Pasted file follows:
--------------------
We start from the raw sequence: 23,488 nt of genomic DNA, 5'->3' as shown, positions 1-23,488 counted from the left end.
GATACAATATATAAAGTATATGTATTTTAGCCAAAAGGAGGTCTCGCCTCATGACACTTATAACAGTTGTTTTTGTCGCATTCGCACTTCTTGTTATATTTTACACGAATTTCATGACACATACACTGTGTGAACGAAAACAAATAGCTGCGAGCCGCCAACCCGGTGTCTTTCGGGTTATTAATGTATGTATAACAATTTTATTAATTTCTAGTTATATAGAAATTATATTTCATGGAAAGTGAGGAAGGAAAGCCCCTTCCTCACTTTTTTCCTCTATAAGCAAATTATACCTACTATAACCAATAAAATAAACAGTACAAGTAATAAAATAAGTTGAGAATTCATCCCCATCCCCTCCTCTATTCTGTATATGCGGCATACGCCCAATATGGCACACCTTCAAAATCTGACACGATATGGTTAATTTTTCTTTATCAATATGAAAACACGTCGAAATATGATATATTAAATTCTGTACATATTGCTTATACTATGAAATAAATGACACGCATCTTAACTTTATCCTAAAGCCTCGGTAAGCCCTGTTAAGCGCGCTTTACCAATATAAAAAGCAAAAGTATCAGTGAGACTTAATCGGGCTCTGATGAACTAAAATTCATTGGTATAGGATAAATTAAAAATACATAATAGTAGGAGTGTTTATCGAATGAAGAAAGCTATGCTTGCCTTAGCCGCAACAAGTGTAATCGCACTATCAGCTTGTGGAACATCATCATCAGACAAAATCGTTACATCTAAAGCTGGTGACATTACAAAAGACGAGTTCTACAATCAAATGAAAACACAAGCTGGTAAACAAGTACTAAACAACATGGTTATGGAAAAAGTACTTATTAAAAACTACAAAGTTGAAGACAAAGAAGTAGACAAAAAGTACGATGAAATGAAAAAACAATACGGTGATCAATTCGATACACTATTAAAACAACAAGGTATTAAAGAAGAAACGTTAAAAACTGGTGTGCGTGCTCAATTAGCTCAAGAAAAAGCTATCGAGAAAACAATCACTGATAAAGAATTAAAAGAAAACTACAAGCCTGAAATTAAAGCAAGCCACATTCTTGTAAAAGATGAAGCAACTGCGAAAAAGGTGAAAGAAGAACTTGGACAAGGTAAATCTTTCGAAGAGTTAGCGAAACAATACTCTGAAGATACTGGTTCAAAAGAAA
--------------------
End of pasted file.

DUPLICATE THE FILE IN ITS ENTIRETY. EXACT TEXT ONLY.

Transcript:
We start from the raw sequence: 23,488 nt of genomic DNA, 5'->3' as shown, positions 1-23,488 counted from the left end.
GATACAATATATAAAGTATATGTATTTTAGCCAAAAGGAGGTCTCGCCTCATGACACTTATAACAGTTGTTTTTGTCGCATTCGCACTTCTTGTTATATTTTACACGAATTTCATGACACATACACTGTGTGAACGAAAACAAATAGCTGCGAGCCGCCAACCCGGTGTCTTTCGGGTTATTAATGTATGTATAACAATTTTATTAATTTCTAGTTATATAGAAATTATATTTCATGGAAAGTGAGGAAGGAAAGCCCCTTCCTCACTTTTTTCCTCTATAAGCAAATTATACCTACTATAACCAATAAAATAAACAGTACAAGTAATAAAATAAGTTGAGAATTCATCCCCATCCCCTCCTCTATTCTGTATATGCGGCATACGCCCAATATGGCACACCTTCAAAATCTGACACGATATGGTTAATTTTTCTTTATCAATATGAAAACACGTCGAAATATGATATATTAAATTCTGTACATATTGCTTATACTATGAAATAAATGACACGCATCTTAACTTTATCCTAAAGCCTCGGTAAGCCCTGTTAAGCGCGCTTTACCAATATAAAAAGCAAAAGTATCAGTGAGACTTAATCGGGCTCTGATGAACTAAAATTCATTGGTATAGGATAAATTAAAAATACATAATAGTAGGAGTGTTTATCGAATGAAGAAAGCTATGCTTGCCTTAGCCGCAACAAGTGTAATCGCACTATCAGCTTGTGGAACATCATCATCAGACAAAATCGTTACATCTAAAGCTGGTGACATTACAAAAGACGAGTTCTACAATCAAATGAAAACACAAGCTGGTAAACAAGTACTAAACAACATGGTTATGGAAAAAGTACTTATTAAAAACTACAAAGTTGAAGACAAAGAAGTAGACAAAAAGTACGATGAAATGAAAAAACAATACGGTGATCAATTCGATACACTATTAAAACAACAAGGTATTAAAGAAGAAACGTTAAAAACTGGTGTGCGTGCTCAATTAGCTCAAGAAAAAGCTATCGAGAAAACAATCACTGATAAAGAATTAAAAGAAAACTACAAGCCTGAAATTAAAGCAAGCCACATTCTTGTAAAAGATGAAGCAACTGCGAAAAAGGTGAAAGAAGAACTTGGACAAGGTAAATCTTTCGAAGAGTTAGCGAAACAATACTCTGAAGATACTGGTTCAAAAGAAA